In an open society, government business is the people's business, and citizens have a right to monitor what officials do in their name. But public access to records in Colorado courts — venues where government authorities sometimes decide the fate of people's lives — is uncertain and, too often, nonexistent.

The most recent setback for public access to court records came in June when the Colorado Supreme Court issued a ruling that is at odds with democratic expectations and other rulings from federal courts. The case involved a request by media outlet The Colorado Independent that it be permitted access to four documents in an Arapahoe County District Court trial of defendant Sir Mario Owens, who's on death row. What the Colorado Supreme Court essentially said is that the public has a First Amendment right to attend court proceedings, but, at least in Colorado, it doesn't have a similar right to look at records of what happens in court.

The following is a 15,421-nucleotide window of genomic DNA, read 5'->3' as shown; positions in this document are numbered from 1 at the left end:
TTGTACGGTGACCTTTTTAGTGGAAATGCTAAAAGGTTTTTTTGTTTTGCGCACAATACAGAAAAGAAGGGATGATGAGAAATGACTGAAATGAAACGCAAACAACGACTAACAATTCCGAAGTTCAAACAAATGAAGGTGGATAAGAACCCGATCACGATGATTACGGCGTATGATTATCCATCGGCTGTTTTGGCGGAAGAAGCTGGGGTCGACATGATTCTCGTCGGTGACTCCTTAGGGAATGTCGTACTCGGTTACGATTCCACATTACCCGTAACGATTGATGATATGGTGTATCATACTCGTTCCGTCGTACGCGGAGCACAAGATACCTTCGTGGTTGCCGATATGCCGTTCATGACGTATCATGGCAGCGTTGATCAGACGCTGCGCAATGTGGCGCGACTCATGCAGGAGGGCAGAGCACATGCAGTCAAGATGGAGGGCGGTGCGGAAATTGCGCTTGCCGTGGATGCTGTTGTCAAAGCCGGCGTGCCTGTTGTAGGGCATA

Ballard Spahr attorney Steve Zansberg, the lawyer representing The Colorado Independent, wrote in response to the court, "[t]he decision dramatically departs from the rest of the country in its application of a First Amendment principle that is critical for government transparency."

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